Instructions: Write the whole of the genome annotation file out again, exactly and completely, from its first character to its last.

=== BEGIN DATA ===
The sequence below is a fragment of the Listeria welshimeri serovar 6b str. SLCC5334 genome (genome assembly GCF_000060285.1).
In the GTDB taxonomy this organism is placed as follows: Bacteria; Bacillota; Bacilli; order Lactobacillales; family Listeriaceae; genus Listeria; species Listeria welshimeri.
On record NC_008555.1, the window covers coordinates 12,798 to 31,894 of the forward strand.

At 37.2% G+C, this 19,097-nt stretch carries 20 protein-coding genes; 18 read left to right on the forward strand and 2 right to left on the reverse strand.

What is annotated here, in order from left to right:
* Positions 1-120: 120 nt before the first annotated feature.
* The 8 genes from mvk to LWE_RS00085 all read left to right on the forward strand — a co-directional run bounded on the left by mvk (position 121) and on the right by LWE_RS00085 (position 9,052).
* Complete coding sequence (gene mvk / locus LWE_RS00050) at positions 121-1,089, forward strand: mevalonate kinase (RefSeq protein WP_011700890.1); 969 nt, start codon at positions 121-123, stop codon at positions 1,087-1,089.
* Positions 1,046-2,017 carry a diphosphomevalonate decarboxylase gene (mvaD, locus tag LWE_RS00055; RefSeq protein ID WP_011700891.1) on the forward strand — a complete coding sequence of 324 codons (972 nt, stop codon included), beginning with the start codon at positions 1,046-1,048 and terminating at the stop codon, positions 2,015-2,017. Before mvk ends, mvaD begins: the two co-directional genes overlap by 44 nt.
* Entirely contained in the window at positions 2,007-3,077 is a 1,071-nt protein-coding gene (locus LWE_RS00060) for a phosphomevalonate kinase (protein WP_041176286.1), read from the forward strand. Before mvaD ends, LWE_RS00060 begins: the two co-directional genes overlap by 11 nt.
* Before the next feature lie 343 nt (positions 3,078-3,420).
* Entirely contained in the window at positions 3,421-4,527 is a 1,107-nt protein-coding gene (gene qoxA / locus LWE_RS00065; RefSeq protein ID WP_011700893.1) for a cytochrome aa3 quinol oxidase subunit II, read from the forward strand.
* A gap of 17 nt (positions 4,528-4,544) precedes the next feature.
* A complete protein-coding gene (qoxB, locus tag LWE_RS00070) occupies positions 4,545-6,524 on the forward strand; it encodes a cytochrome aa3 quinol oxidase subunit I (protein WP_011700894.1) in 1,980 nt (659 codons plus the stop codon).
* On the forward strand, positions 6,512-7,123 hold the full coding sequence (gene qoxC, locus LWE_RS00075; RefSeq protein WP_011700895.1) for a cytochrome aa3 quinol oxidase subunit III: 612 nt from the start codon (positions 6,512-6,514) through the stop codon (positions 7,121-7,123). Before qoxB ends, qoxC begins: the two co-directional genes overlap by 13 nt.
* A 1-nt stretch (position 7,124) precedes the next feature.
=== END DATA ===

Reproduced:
The sequence below is a fragment of the Listeria welshimeri serovar 6b str. SLCC5334 genome (genome assembly GCF_000060285.1).
In the GTDB taxonomy this organism is placed as follows: Bacteria; Bacillota; Bacilli; order Lactobacillales; family Listeriaceae; genus Listeria; species Listeria welshimeri.
On record NC_008555.1, the window covers coordinates 12,798 to 31,894 of the forward strand.

At 37.2% G+C, this 19,097-nt stretch carries 20 protein-coding genes; 18 read left to right on the forward strand and 2 right to left on the reverse strand.

What is annotated here, in order from left to right:
* Positions 1-120: 120 nt before the first annotated feature.
* The 8 genes from mvk to LWE_RS00085 all read left to right on the forward strand — a co-directional run bounded on the left by mvk (position 121) and on the right by LWE_RS00085 (position 9,052).
* Complete coding sequence (gene mvk / locus LWE_RS00050) at positions 121-1,089, forward strand: mevalonate kinase (RefSeq protein WP_011700890.1); 969 nt, start codon at positions 121-123, stop codon at positions 1,087-1,089.
* Positions 1,046-2,017 carry a diphosphomevalonate decarboxylase gene (mvaD, locus tag LWE_RS00055; RefSeq protein ID WP_011700891.1) on the forward strand — a complete coding sequence of 324 codons (972 nt, stop codon included), beginning with the start codon at positions 1,046-1,048 and terminating at the stop codon, positions 2,015-2,017. Before mvk ends, mvaD begins: the two co-directional genes overlap by 44 nt.
* Entirely contained in the window at positions 2,007-3,077 is a 1,071-nt protein-coding gene (locus LWE_RS00060) for a phosphomevalonate kinase (protein WP_041176286.1), read from the forward strand. Before mvaD ends, LWE_RS00060 begins: the two co-directional genes overlap by 11 nt.
* Before the next feature lie 343 nt (positions 3,078-3,420).
* Entirely contained in the window at positions 3,421-4,527 is a 1,107-nt protein-coding gene (gene qoxA / locus LWE_RS00065; RefSeq protein ID WP_011700893.1) for a cytochrome aa3 quinol oxidase subunit II, read from the forward strand.
* A gap of 17 nt (positions 4,528-4,544) precedes the next feature.
* A complete protein-coding gene (qoxB, locus tag LWE_RS00070) occupies positions 4,545-6,524 on the forward strand; it encodes a cytochrome aa3 quinol oxidase subunit I (protein WP_011700894.1) in 1,980 nt (659 codons plus the stop codon).
* On the forward strand, positions 6,512-7,123 hold the full coding sequence (gene qoxC, locus LWE_RS00075; RefSeq protein WP_011700895.1) for a cytochrome aa3 quinol oxidase subunit III: 612 nt from the start codon (positions 6,512-6,514) through the stop codon (positions 7,121-7,123). Before qoxB ends, qoxC begins: the two co-directional genes overlap by 13 nt.
* A 1-nt stretch (position 7,124) precedes the next feature.